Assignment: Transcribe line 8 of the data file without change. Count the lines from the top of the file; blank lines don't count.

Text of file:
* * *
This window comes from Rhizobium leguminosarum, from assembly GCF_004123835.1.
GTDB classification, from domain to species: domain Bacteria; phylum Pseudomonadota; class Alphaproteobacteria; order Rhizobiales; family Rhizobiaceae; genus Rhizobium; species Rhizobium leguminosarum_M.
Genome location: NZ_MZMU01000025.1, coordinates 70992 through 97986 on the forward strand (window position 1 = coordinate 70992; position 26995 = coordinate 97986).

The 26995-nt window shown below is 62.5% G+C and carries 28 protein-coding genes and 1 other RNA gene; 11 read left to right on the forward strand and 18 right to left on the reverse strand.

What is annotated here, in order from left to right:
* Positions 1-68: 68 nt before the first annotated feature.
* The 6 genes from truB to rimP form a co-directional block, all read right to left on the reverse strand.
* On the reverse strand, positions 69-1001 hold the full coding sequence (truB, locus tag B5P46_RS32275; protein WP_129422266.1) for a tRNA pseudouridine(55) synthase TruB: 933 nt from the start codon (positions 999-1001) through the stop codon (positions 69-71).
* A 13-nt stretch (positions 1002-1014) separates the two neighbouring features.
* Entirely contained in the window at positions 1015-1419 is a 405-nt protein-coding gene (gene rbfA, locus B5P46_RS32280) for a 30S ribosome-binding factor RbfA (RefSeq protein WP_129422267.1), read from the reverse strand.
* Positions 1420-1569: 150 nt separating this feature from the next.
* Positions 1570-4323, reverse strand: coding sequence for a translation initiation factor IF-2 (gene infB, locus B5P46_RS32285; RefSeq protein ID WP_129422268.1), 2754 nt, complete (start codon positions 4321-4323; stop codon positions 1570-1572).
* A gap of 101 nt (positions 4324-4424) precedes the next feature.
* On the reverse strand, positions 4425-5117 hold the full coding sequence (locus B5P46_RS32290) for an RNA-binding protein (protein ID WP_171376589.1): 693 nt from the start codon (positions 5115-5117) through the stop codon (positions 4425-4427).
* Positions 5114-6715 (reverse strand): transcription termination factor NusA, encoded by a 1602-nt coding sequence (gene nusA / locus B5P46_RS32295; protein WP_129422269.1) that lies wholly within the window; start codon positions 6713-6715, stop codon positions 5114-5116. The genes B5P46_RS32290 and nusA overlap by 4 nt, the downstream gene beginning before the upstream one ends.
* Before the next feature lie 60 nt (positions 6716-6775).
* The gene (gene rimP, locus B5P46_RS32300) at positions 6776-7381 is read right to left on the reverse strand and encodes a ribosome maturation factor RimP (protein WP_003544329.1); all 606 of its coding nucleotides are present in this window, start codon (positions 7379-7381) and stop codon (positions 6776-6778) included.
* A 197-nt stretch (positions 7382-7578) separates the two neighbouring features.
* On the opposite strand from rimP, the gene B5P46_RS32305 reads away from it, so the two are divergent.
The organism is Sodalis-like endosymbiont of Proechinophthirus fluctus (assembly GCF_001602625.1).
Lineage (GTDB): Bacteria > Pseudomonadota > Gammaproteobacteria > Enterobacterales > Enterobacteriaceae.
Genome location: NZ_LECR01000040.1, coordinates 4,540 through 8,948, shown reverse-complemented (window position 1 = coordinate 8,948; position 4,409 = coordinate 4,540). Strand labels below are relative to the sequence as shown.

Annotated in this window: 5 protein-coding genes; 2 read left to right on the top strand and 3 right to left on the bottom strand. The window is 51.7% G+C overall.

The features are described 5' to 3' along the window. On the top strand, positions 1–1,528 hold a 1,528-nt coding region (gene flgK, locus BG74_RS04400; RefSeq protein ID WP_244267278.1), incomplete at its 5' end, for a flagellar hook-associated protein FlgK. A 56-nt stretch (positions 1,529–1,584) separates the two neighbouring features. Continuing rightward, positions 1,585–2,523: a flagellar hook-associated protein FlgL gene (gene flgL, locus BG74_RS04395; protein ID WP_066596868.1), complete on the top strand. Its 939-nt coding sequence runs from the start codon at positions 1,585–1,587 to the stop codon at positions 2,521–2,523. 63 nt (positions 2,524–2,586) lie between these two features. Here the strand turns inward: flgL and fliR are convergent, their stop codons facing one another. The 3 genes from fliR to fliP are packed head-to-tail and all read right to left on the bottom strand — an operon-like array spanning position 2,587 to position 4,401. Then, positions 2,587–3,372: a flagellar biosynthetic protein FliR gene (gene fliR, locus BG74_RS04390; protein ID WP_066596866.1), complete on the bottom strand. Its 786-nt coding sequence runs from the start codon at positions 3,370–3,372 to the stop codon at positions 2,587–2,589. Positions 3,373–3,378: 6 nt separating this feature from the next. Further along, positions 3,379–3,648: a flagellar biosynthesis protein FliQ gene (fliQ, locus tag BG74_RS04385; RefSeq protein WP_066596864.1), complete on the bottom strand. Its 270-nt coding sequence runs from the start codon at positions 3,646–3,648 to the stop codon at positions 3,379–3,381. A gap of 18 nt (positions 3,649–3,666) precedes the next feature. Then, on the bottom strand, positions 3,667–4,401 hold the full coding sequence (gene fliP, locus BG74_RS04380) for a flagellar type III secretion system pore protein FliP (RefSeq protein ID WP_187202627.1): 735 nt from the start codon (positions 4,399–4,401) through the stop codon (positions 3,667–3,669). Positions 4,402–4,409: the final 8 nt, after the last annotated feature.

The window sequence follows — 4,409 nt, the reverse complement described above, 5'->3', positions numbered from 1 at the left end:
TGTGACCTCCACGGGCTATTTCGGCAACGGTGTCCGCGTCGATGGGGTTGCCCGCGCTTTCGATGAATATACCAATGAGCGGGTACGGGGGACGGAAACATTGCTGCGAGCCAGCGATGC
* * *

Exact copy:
* On the reverse strand, positions 69-1001 hold the full coding sequence (truB, locus tag B5P46_RS32275; protein WP_129422266.1) for a tRNA pseudouridine(55) synthase TruB: 933 nt from the start codon (positions 999-1001) through the stop codon (positions 69-71).